With Oscar finally in hand, Williams easily enjoyed his best opening for a serious film. While his previous dramas debuted in limited release and expanded nationwide in subsequent weeks, Polygram blanketed the marketplace with Dreams on the first weekend. Previous wide openings for the actor's dramas include $10.3M for Good Will Hunting, $8.3M for Awakenings, $7.5M for Dead Poets Society, and $7.1M for The Fisher King. It should be noted that compared to Dreams, Poets and Awakenings had higher opening averages of $10,976 and $6,479 respectively.
After dominating the box office for two weeks, New Line's cash cow Rush Hour slipped to third place amid tough competition from newcomers and grossed $14.5M. Off by just 32%, the Jackie Chan-Chris Tucker pic has kicked and punched its way to a cume of $84M in only 17 days. Rush Hour is now the sixth highest-grossing film from the New Line stable. For Chan, Rush Hour has already grossed about as much as his last five films combined. Collectively, Rumble in the Bronx, Supercop, First Strike, Operation Condor, and Mr. Nice Guy have grossed $86.3M at the domestic box office.
Paramount has had mixed results with transforming skits from Saturday Night Live into feature-length motion pictures, but A Night at the Roxbury delivered well-needed good news. Taking in $9.6M over the weekend, the comedy about two brothers who are club-hopping fools opened better than other recent SNL-inspired films like Coneheads and the forgettable It's Pat and Stuart Saves His Family. Though far from attracting the kinds of crowds that the Wayne's World flicks did, Roxbury enjoyed a solid debut helped by an extensive promotional campaign.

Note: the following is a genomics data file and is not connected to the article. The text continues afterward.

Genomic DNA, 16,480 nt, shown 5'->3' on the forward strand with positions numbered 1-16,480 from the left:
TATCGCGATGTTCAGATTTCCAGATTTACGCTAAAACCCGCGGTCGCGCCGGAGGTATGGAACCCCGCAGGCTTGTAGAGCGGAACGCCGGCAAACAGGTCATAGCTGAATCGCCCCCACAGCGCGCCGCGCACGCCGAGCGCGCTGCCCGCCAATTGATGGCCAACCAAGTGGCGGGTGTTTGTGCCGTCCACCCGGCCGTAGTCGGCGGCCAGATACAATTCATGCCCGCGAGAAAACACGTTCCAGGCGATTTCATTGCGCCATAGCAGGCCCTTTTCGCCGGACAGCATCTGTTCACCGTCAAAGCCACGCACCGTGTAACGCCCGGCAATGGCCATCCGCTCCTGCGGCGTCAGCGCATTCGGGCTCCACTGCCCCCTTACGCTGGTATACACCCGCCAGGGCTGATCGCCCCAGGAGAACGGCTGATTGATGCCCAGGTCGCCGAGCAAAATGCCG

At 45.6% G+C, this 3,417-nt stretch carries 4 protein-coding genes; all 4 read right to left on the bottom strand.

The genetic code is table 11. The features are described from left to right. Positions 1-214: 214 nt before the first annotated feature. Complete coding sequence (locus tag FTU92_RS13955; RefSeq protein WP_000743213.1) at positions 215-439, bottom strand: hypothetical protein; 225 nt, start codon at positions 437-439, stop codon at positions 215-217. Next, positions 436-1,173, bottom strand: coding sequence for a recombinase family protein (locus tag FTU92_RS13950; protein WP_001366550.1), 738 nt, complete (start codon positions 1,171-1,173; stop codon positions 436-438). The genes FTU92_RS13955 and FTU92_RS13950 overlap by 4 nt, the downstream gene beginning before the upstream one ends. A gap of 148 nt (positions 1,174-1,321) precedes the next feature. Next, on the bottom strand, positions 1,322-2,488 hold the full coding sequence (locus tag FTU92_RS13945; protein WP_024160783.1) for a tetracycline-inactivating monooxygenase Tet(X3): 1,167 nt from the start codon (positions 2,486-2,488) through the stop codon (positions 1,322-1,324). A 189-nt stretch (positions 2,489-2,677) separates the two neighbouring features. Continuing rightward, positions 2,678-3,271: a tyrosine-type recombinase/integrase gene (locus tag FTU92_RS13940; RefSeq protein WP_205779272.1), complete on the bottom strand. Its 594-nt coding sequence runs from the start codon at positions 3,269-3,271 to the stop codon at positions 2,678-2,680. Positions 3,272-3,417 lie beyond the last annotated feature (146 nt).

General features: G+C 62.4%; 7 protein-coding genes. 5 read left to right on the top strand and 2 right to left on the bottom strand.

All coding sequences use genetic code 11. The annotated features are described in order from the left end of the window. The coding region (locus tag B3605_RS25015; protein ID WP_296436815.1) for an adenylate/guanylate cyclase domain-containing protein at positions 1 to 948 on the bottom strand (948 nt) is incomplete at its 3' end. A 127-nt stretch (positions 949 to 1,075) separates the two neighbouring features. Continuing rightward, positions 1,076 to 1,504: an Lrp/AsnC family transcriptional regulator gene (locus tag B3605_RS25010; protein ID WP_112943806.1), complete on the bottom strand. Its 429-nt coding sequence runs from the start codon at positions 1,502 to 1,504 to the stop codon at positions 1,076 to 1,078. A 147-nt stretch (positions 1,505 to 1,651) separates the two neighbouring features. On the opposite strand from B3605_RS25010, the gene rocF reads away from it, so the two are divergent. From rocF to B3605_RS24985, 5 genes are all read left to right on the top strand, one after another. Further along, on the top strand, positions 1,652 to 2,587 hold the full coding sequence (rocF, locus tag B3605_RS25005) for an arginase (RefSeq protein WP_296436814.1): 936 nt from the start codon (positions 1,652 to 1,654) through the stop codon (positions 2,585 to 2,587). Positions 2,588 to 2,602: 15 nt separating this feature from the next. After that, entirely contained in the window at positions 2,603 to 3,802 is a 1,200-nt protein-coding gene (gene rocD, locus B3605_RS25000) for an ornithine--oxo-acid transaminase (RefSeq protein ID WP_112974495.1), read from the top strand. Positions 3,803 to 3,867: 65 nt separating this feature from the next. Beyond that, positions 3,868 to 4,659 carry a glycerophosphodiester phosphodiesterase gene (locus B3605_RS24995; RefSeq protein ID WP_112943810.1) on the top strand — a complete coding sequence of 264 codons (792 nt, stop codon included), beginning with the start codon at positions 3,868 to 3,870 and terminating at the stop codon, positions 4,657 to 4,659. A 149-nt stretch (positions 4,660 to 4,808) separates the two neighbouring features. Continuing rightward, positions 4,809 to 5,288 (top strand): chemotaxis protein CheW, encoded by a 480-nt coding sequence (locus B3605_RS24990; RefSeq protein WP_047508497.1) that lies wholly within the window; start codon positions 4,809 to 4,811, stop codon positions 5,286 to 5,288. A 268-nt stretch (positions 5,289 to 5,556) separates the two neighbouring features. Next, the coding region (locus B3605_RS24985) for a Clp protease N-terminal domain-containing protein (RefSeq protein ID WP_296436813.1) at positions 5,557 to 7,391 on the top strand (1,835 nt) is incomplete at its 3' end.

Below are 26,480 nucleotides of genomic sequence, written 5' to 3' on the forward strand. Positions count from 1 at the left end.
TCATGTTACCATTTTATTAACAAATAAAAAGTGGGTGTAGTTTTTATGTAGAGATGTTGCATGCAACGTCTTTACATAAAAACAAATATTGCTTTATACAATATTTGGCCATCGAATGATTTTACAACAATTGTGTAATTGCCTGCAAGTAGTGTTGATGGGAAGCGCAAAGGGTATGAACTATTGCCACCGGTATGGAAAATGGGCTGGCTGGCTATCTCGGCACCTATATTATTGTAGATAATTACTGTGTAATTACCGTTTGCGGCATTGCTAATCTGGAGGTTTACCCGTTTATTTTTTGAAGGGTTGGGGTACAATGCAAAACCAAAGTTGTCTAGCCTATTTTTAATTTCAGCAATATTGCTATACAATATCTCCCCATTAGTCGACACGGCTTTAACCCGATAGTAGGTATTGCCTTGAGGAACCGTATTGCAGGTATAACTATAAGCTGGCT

The time was right for a new comedy since There's Something About Mary has monopolized the market for over two months now. In fact, Roxbury's launch was the best for a pure comedy since the Fox sleeper debuted in July. Opening in 1,865 nitespots, Roxbury averaged a groovin' $5,150 per location.
Rounding out the top five was Robert De Niro's action thriller Ronin. Despite glowing reviews from top critics, moviegoers were not as enticed as it fell 43% collecting $7.2M. After ten days, the MGM/UA crime film has heisted $23.9 and should top out at around $35-40M which would still make it the second highest-grossing movie for the studio this year after The Man in the Iron Mask's $57M. Ronin's overseas prospects still look promising given the film's international cast and setting. With no more major releases in the pipeline for 1998, MGM/UA can begin closing the books for the year and start preparing for 1999.
Sony's Urban Legend fell just 36% to finish the frame with $6.7M, raising its ten-day cume to $20.1M. The sophomore depreciation was uncharacteristically low for a horror film since fans tend to rush out on opening weekend to see them. By comparison, second weekend drops for some recent frightfests include 48% for Halloween: H20, 58% for Disturbing Behavior, and 58% for Scream 2. With the next slasher pic still about two weeks away, Urban Legend should continue to scare up strong business and finish with about $35M.